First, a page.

During the course of his IRA career, Garland was imprisoned in Mountjoy Jail Dublin on a number of occasions and was interned from July 1957 to early 1959. He was also imprisoned in Crumlin Road Jail, Belfast from September 1959 to August 1962. On release he was active in organising campaigns for the release of Irish prisoners in English jails.
However, from the time that the IRA called off the border campaign in 1962, Garland became centrally involved in a faction within the republican movement that sought to divert the IRA and Sinn Fein away from the national-liberation struggle. This grouping considered itself socialist and Marxist and was heavily influenced by revisionist trends inside the international communist movement.
But whereas communists should be the most ardent supporters of the anti-imperialist struggle for national liberation (see ‘Communists and the struggle against imperialism’ Proletarian, December 2011), this group, which ultimately became today’s Irish Workers’ Party, saw the struggle to end partition as a diversion from the struggle to unite protestant and catholic workers in a joint struggle for socialism.
When the civil-rights struggle in the British occupied six counties met with brutal repression, which in turn triggered a renewed anti-imperialist armed struggle, this position became increasingly untenable and the republican movement formally split at the end of 1969 and the beginning of 1970. Garland was a leader of the so-called Official IRA, which called off its armed struggle against British imperialism in May 1972, but retained a shadowy existence for purposes that included periodic armed attacks on anti-imperialists.
Support for the DPRK
Despite this bitter history, which included denouncing the 1981 hunger strikers, 10 of whom sacrificed their lives, and calling on nationalist people in the north to inform on liberation fighters to the British occupiers, leading members of Sinn Fein, including Gerry Adams, have given strong support to Garland’s campaign against extradition. Sinn Fein TD (member of the Dublin parliament) Martin Ferris said that his party was backing Garland “100 percent”. (See ‘Bid to extradite Garland opposed’, Irish Times, 14 July 2011)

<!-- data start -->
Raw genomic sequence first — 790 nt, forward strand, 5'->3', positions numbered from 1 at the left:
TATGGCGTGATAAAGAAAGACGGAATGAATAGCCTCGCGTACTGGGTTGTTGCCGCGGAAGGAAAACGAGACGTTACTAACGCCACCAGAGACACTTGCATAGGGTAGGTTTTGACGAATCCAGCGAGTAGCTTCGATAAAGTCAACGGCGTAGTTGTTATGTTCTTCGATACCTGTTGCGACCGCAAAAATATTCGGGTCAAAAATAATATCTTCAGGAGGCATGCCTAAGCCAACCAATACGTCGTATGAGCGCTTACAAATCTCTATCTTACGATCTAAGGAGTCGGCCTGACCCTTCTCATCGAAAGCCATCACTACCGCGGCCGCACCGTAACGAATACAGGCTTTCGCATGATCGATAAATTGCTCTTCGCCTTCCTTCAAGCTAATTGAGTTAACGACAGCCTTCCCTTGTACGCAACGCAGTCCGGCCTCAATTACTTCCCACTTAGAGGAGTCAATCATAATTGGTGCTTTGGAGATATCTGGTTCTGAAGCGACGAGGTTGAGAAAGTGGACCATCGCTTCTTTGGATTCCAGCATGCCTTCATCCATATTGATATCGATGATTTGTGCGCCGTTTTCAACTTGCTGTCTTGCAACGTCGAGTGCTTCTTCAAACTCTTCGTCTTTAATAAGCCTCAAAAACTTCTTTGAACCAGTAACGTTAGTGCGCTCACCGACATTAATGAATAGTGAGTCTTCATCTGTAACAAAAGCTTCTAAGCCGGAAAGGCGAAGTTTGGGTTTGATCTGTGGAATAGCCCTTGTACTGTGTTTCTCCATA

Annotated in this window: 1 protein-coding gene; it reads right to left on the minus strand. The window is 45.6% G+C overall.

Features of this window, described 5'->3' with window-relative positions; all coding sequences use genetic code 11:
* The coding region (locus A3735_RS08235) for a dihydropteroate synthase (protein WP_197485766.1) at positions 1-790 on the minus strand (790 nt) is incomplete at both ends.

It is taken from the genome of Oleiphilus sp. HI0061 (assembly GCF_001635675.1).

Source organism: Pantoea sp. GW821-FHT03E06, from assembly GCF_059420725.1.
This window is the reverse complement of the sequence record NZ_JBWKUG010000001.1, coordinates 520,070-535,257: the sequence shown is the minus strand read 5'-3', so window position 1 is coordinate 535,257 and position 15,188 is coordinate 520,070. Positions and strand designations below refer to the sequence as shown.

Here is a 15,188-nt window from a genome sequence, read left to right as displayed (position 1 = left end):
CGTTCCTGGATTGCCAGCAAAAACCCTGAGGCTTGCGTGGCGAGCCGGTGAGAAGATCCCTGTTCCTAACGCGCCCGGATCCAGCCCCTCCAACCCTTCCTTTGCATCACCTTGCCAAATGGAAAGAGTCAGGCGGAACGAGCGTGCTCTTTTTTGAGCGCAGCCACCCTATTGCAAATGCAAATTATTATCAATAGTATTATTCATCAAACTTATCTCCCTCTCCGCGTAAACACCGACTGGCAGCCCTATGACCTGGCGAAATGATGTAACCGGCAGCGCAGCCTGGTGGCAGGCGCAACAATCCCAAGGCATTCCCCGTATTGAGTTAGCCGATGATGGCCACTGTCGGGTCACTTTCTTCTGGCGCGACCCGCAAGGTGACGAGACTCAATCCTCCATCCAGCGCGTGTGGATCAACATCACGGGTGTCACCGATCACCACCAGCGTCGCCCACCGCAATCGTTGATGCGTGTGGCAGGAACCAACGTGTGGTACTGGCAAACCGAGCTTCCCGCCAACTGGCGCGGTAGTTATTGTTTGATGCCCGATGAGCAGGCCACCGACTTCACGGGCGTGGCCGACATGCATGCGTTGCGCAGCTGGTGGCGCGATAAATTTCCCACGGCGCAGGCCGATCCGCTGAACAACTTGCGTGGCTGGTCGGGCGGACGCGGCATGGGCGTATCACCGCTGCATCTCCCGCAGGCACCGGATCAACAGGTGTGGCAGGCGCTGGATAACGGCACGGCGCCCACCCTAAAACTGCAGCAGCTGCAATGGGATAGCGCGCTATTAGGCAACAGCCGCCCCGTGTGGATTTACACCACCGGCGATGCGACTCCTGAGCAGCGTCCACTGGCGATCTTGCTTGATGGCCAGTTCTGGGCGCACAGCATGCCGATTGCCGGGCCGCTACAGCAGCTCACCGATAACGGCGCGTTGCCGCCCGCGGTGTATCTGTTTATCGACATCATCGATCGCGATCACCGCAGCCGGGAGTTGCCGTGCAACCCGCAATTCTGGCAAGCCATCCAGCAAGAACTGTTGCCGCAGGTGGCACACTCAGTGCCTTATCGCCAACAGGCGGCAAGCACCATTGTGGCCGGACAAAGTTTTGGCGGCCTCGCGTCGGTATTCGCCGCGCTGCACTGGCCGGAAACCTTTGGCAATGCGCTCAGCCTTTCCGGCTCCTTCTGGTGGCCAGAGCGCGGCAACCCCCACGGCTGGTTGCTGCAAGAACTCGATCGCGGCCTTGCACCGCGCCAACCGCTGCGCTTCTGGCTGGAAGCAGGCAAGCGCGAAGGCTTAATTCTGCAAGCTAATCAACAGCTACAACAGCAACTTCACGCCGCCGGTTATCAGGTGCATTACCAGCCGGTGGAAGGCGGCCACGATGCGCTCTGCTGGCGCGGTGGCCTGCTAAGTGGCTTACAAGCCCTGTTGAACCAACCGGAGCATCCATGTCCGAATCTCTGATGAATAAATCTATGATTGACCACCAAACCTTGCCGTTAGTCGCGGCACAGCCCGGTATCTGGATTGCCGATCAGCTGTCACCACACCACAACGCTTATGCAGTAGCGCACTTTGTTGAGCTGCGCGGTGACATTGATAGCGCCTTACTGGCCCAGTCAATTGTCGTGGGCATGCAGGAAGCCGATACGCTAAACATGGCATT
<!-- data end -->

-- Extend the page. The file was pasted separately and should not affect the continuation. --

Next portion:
The Irish Workers’ Party developed close links with the Workers’ Party of Korea (WPK) from the early 1980s and Sean Garland was personally deeply involved in helping to promote friendly ties between Ireland and Korea in the political, cultural and commercial spheres. The US hounding of Garland, therefore, has been not only an attack on him and his party, but above all on the socialist DPRK.
The US has never produced a scrap of evidence for its ludicrous assertion that the DPRK is somehow engaged in a massive operation to print and distribute counterfeit ‘superdollars’. Indeed, a number of studies have suggested that their source is the USA itself.
But the USA has used the allegations to present the DPRK as a ‘criminal’ and ‘soprano’ state, to freeze it out of the international banking system, to intensify sanctions and further restrict trade, thereby causing hardship to the Korean people, and to scupper the six-party talks, which held out the prospect of the DPRK being able to normalise its relations with the USA and Japan.
In giving his reasons not to extradite Garland, Justice Edwards said that he was referring the matter to the Director of Public Prosecutions. He said that the alleged offence was regarded as having been committed in Ireland and therefore, under Irish law, extradition was precluded under the 1965 Extradition Act.
He added that the deeds to Garland’s house would be released, along with his passport and cash bail.
The campaign now needs to continue to demand the dropping of all charges and indictments against Sean Garland, whether in Ireland, the USA, UK or any other jurisdiction, as well as for a complete end to the hostile policies directed at the DPRK by the USA and other imperialist powers, of which Garland’s persecution is just a part.